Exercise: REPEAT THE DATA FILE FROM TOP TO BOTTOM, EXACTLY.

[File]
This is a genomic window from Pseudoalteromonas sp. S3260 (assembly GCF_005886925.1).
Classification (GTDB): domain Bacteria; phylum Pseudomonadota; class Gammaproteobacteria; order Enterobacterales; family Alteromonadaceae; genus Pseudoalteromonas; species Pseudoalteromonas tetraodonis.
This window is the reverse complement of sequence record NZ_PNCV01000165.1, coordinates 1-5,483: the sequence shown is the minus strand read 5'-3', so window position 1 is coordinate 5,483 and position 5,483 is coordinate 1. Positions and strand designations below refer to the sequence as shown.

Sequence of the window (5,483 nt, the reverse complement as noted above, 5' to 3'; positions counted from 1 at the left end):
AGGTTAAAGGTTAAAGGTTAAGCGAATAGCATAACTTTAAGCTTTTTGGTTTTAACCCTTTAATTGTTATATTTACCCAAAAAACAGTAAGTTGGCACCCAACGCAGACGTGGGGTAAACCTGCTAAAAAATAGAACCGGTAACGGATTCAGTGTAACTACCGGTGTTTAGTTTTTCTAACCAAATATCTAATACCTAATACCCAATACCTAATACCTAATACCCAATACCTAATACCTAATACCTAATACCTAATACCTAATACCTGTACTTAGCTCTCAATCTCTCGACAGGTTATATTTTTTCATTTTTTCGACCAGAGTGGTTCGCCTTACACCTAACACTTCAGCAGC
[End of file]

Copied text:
This is a genomic window from Pseudoalteromonas sp. S3260 (assembly GCF_005886925.1).
Classification (GTDB): domain Bacteria; phylum Pseudomonadota; class Gammaproteobacteria; order Enterobacterales; family Alteromonadaceae; genus Pseudoalteromonas; species Pseudoalteromonas tetraodonis.
This window is the reverse complement of sequence record NZ_PNCV01000165.1, coordinates 1-5,483: the sequence shown is the minus strand read 5'-3', so window position 1 is coordinate 5,483 and position 5,483 is coordinate 1. Positions and strand designations below refer to the sequence as shown.

Sequence of the window (5,483 nt, the reverse complement as noted above, 5' to 3'; positions counted from 1 at the left end):
AGGTTAAAGGTTAAAGGTTAAGCGAATAGCATAACTTTAAGCTTTTTGGTTTTAACCCTTTAATTGTTATATTTACCCAAAAAACAGTAAGTTGGCACCCAACGCAGACGTGGGGTAAACCTGCTAAAAAATAGAACCGGTAACGGATTCAGTGTAACTACCGGTGTTTAGTTTTTCTAACCAAATATCTAATACCTAATACCCAATACCTAATACCTAATACCCAATACCTAATACCTAATACCTAATACCTAATACCTAATACCTGTACTTAGCTCTCAATCTCTCGACAGGTTATATTTTTTCATTTTTTCGACCAGAGTGGTTCGCCTTACACCTAACACTTCAGCAGC